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Spotify has gone on the attack again against Apple, returning to its now-familiar accusations of anticompetitive practices.

A blog post from Spotify’s chief public affairs officer Dustee Jenkins criticised regulators and policymakers for what her company sees as a slow response to complaints from Spotify and others.

“While we are finally seeing some momentum in Europe, there has not been enough progress worldwide,” wrote Jenkins.

“Apple has continued to enjoy—and profit from—the status quo while everything else in the world has seemingly advanced forward. In the absence of meaningful government action, Apple gets a free pass to do whatever it pleases and consumers are paying the price.”

The post also focuses on Spotify’s audiobooks feature, which launched in 2022 with a fiddly system that involved buying audiobooks a la carte from Spotify’s website, before being able to listen to them within its app.

“Apple stood in the way and our engineers were forced to create a complicated, multi-step process for audiobooks that users don’t want or deserve,” wrote Jenkins. “It was a subpar experience, that honestly, we were embarrassed to deliver but felt bullied into.”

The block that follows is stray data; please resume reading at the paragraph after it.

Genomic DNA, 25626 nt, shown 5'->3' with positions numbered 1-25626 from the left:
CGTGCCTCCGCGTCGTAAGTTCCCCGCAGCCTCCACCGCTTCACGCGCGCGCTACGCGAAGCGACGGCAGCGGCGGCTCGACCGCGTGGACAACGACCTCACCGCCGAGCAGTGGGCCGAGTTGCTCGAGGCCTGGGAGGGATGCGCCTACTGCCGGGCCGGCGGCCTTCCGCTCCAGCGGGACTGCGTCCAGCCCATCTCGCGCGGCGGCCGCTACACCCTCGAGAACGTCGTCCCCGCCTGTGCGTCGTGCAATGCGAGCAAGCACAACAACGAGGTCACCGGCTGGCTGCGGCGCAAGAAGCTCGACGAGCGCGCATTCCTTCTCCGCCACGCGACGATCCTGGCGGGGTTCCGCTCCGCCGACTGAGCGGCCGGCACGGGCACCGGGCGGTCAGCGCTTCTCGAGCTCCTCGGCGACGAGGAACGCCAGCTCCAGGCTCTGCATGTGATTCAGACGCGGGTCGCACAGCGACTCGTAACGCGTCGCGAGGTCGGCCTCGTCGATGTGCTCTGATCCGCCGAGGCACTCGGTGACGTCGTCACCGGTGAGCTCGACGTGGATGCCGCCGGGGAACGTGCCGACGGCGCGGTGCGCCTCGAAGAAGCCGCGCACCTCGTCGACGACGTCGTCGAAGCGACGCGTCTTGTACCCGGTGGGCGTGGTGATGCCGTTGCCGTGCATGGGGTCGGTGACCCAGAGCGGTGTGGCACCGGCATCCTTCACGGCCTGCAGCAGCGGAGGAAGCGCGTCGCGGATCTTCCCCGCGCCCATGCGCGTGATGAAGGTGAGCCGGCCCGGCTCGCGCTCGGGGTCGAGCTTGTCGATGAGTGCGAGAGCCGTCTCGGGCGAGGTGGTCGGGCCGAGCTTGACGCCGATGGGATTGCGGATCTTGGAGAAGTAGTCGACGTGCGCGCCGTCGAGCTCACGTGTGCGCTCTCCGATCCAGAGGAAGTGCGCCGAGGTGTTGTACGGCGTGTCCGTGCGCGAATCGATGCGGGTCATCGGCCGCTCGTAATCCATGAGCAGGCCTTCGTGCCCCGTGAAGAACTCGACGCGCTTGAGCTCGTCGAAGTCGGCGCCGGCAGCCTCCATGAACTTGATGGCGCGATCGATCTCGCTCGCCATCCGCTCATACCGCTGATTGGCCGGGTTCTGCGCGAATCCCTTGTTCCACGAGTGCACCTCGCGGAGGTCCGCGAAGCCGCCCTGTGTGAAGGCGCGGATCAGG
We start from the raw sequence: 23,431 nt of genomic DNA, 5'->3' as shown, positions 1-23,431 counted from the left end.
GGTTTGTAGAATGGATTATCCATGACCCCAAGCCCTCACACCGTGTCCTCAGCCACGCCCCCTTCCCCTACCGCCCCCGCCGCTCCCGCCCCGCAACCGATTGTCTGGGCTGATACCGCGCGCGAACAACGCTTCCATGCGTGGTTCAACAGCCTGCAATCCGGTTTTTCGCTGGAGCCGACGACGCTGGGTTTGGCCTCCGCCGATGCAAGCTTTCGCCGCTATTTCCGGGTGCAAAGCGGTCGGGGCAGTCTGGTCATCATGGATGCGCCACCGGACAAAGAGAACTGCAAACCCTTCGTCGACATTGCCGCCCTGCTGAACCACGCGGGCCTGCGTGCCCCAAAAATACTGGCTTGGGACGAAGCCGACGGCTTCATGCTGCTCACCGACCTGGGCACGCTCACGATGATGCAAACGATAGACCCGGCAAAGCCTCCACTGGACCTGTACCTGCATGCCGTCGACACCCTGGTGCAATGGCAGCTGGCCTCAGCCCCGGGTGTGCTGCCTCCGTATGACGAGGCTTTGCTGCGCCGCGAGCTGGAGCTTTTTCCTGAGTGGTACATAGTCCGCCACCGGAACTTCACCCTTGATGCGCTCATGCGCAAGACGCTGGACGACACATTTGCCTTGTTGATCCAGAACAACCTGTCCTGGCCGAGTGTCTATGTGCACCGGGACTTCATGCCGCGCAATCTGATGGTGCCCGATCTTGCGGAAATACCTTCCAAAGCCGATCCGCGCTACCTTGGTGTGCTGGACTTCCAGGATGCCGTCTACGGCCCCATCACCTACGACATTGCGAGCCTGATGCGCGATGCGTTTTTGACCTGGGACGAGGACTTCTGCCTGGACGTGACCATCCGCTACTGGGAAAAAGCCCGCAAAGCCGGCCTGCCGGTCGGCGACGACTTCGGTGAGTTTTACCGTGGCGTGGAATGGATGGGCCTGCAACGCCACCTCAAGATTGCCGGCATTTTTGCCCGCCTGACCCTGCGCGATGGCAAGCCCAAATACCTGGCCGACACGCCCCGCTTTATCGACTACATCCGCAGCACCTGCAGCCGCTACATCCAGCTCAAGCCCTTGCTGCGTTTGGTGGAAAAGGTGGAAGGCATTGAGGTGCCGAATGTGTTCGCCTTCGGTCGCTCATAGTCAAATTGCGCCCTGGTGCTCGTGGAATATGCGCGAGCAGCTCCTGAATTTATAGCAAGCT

The post summarises some of the legislation and regulation that Spotify is hoping will crack down on Apple, including Europe’s Digital Markets Act, the UK’s Digital Markets, Competition and Consumers bill, and the US’s Open App Markets Act.

However, not everything has gone Spotify’s way. Earlier this year, the European Commission narrowed the scope of its investigation into Apple – a probe originally launched in response to Spotify’s complaints.

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